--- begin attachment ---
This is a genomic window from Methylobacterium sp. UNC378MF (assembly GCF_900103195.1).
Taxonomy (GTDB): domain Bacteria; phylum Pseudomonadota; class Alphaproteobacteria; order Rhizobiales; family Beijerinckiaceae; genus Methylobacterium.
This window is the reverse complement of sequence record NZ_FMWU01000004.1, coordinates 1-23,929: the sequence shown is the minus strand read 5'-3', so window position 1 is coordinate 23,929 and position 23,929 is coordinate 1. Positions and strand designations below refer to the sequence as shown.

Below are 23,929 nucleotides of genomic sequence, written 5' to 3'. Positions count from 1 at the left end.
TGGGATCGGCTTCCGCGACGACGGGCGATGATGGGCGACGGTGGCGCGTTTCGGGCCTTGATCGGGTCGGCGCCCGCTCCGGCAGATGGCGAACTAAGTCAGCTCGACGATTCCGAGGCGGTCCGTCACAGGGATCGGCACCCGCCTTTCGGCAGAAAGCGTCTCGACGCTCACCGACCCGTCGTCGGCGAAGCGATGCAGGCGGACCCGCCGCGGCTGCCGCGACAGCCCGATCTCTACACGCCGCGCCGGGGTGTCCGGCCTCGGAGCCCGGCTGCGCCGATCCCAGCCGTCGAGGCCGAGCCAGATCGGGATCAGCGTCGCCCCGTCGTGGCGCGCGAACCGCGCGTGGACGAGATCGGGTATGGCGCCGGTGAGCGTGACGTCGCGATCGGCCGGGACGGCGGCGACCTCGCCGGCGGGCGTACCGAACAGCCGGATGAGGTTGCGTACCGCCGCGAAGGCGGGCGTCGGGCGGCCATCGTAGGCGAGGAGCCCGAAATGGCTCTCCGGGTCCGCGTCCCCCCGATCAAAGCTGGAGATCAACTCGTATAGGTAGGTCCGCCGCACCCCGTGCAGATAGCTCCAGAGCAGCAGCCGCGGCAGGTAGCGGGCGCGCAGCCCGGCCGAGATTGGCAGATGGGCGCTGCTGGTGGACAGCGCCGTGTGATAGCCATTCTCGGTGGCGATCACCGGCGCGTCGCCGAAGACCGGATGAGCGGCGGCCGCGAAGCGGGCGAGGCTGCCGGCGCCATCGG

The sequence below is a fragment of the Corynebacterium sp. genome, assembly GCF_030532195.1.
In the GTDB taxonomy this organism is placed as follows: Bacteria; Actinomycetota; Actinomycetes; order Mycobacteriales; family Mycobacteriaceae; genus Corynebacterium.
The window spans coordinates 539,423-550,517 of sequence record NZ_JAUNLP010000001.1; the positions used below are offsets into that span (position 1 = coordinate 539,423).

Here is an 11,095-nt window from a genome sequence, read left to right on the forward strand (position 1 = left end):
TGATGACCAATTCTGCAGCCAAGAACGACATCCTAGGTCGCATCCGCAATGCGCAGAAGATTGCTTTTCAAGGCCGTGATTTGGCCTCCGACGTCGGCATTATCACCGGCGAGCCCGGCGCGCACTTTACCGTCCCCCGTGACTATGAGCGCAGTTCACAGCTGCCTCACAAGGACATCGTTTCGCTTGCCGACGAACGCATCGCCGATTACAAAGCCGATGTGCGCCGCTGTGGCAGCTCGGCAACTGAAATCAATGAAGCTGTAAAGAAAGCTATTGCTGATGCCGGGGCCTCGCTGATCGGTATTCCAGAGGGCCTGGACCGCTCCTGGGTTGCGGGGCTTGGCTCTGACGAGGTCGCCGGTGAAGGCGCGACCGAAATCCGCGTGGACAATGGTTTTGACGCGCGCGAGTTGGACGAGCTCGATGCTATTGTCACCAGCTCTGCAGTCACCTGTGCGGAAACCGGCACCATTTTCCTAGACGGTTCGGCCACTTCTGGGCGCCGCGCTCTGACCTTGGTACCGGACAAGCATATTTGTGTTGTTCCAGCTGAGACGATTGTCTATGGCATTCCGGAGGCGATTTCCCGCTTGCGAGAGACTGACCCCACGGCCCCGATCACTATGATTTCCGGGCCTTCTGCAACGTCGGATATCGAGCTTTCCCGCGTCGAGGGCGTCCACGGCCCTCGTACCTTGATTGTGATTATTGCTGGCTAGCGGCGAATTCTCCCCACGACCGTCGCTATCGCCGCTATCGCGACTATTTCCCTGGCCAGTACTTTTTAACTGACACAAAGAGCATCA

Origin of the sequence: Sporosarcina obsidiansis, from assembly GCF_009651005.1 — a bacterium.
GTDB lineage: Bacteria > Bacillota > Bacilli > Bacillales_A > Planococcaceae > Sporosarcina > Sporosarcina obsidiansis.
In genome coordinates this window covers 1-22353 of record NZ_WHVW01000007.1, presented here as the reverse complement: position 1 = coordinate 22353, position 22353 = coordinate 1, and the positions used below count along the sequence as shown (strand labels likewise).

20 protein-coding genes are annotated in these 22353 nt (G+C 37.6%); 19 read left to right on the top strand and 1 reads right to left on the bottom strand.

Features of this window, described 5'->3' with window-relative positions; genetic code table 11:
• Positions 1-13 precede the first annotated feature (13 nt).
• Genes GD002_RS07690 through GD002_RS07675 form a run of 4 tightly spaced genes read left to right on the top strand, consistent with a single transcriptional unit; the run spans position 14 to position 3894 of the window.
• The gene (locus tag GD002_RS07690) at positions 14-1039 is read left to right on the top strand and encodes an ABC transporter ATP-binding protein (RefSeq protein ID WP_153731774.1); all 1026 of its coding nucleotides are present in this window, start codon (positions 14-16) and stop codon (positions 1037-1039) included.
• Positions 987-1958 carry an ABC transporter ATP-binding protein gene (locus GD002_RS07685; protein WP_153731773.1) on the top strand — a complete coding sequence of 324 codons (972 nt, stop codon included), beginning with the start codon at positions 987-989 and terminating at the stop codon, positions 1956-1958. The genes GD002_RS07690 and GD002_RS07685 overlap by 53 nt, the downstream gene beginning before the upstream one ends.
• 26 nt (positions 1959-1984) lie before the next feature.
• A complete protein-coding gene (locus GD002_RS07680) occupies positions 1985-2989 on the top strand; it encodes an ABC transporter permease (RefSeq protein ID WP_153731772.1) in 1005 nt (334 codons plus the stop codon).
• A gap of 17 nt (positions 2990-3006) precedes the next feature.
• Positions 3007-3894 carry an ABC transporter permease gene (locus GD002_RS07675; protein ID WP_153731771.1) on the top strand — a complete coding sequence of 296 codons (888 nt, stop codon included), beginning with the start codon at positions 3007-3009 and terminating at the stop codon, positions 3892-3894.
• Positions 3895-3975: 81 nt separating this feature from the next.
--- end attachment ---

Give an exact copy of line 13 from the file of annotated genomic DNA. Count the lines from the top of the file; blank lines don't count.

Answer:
In genome coordinates this window covers 1-22353 of record NZ_WHVW01000007.1, presented here as the reverse complement: position 1 = coordinate 22353, position 22353 = coordinate 1, and the positions used below count along the sequence as shown (strand labels likewise).